The increasing availability of large-scale datasets that capture major activities in science has created an unprecedented opportunity to explore the patterns of scientific production and reward with rich mathematical and computational models. In contrast with standard bibliometric studies, the recent surge in science of science studies is characterized by distinct features: (i) They typically rely on large-scale datasets, ranging from hundreds of thousands to millions of authors, papers and their citations; (ii) Instead of evaluating metrics, they use models to more deeply probe the mechanisms driving science, from knowledge production to scientific impact, systematically distinguishing predictable from random patterns; (iii) Ambition and a diversity of purposes, ranging from work that partners with scientists involved to help drive discovery, the reformulation of science and innovation policy, and use of science as an observatory to probe phenomena that are more universal and widely applicable than the institutions of science themselves. As such, the tools and perspectives vary, involving social scientists, information and computer scientists, economists, physicists and mathematicians, with results published in venues with non-overlapping readership.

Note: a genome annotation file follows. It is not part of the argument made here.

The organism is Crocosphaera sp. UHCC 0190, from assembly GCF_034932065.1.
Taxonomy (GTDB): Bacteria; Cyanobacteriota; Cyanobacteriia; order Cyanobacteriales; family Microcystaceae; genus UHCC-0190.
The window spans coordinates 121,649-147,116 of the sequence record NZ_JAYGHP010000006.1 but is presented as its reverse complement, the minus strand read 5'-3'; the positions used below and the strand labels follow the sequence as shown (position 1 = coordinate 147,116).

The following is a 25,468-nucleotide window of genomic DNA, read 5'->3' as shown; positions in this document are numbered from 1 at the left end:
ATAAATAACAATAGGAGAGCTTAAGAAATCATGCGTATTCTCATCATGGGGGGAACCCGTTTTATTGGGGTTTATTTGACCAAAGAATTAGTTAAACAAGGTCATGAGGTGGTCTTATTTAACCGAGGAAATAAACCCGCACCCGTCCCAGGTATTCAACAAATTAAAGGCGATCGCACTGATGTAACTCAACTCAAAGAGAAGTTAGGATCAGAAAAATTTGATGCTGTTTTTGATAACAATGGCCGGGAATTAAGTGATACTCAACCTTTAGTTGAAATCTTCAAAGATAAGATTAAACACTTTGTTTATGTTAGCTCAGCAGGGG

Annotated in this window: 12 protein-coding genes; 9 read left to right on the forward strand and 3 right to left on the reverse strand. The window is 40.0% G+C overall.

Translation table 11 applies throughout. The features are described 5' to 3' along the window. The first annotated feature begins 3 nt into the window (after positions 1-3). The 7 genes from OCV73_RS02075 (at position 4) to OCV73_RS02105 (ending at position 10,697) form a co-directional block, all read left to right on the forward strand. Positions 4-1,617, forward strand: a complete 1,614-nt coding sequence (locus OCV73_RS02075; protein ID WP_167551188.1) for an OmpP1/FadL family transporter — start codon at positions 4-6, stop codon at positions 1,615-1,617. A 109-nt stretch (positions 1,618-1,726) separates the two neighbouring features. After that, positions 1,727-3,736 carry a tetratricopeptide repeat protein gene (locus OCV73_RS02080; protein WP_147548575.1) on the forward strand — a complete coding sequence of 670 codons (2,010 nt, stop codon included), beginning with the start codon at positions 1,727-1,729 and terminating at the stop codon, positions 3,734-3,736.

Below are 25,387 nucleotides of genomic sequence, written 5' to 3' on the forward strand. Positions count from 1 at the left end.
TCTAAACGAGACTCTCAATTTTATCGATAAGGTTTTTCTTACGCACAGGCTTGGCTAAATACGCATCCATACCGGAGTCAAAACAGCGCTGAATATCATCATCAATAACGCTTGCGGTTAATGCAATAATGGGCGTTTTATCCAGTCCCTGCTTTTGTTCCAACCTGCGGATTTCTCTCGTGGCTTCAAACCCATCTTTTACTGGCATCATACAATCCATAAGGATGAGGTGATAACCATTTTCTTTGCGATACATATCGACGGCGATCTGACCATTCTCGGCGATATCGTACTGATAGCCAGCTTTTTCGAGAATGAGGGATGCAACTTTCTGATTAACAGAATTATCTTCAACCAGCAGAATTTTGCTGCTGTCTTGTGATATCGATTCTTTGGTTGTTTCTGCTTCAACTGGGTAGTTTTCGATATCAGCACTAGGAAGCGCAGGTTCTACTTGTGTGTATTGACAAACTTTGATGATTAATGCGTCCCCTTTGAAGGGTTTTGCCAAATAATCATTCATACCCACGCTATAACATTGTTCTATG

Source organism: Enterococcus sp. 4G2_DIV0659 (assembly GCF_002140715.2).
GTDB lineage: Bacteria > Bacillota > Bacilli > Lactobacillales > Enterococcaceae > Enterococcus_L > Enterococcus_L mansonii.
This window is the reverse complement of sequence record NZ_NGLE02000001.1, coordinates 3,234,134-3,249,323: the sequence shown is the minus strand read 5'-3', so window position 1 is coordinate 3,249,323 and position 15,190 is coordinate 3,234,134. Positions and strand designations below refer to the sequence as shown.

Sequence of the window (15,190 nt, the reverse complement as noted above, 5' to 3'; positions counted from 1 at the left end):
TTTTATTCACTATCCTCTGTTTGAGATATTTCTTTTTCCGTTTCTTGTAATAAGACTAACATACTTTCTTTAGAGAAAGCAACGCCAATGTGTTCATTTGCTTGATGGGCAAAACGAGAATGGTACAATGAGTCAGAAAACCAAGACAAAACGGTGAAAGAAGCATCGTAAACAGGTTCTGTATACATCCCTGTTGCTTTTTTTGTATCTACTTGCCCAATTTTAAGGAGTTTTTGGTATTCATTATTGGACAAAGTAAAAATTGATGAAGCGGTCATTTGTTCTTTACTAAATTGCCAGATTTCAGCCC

Most important, this proliferating subject has direct relevance and implications for various parties. This includes program directors from NSF, NIH, defense and intelligence communities, private foundations, publishers such as the Nature Publishing Group, Science, Elsevier, as well as companies that produce and aggregate data—the input of science of science research—such as Google, Microsoft, Thomson Reuters, Allen AI, and more.
The goal of this two-day event is to provide a multi-channel communication platform that brings together both “producers” and “consumers” of the science of science research, including presentations by leading researchers in the field and multiple panel discussions involving a range of aforementioned parties.
Supported by the NSF SciSIP program, this event is free of registration fees.Register to attend »
Sixth floor, James Madison Memorial Building, Library of Congress
Security check starts at 8:30.